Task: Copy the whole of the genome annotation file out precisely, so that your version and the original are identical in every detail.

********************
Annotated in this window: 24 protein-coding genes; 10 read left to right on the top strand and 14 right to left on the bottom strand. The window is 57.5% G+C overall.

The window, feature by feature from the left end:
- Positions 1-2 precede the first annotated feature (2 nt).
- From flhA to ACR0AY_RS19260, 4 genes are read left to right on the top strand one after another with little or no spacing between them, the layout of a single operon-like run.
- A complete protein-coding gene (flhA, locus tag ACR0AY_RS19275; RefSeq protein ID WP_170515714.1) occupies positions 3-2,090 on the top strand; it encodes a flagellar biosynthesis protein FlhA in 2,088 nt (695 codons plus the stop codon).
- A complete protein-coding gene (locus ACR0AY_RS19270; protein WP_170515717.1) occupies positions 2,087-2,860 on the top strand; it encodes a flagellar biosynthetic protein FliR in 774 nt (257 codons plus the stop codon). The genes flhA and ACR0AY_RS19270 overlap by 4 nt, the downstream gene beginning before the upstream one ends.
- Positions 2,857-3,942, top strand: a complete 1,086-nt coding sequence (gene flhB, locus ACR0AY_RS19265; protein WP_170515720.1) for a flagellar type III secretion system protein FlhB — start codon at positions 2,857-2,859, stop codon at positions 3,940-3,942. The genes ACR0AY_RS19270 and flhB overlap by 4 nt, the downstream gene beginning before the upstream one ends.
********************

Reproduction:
Annotated in this window: 24 protein-coding genes; 10 read left to right on the top strand and 14 right to left on the bottom strand. The window is 57.5% G+C overall.

The window, feature by feature from the left end:
- Positions 1-2 precede the first annotated feature (2 nt).
- From flhA to ACR0AY_RS19260, 4 genes are read left to right on the top strand one after another with little or no spacing between them, the layout of a single operon-like run.
- A complete protein-coding gene (flhA, locus tag ACR0AY_RS19275; RefSeq protein ID WP_170515714.1) occupies positions 3-2,090 on the top strand; it encodes a flagellar biosynthesis protein FlhA in 2,088 nt (695 codons plus the stop codon).
- A complete protein-coding gene (locus ACR0AY_RS19270; protein WP_170515717.1) occupies positions 2,087-2,860 on the top strand; it encodes a flagellar biosynthetic protein FliR in 774 nt (257 codons plus the stop codon). The genes flhA and ACR0AY_RS19270 overlap by 4 nt, the downstream gene beginning before the upstream one ends.
- Positions 2,857-3,942, top strand: a complete 1,086-nt coding sequence (gene flhB, locus ACR0AY_RS19265; protein WP_170515720.1) for a flagellar type III secretion system protein FlhB — start codon at positions 2,857-2,859, stop codon at positions 3,940-3,942. The genes ACR0AY_RS19270 and flhB overlap by 4 nt, the downstream gene beginning before the upstream one ends.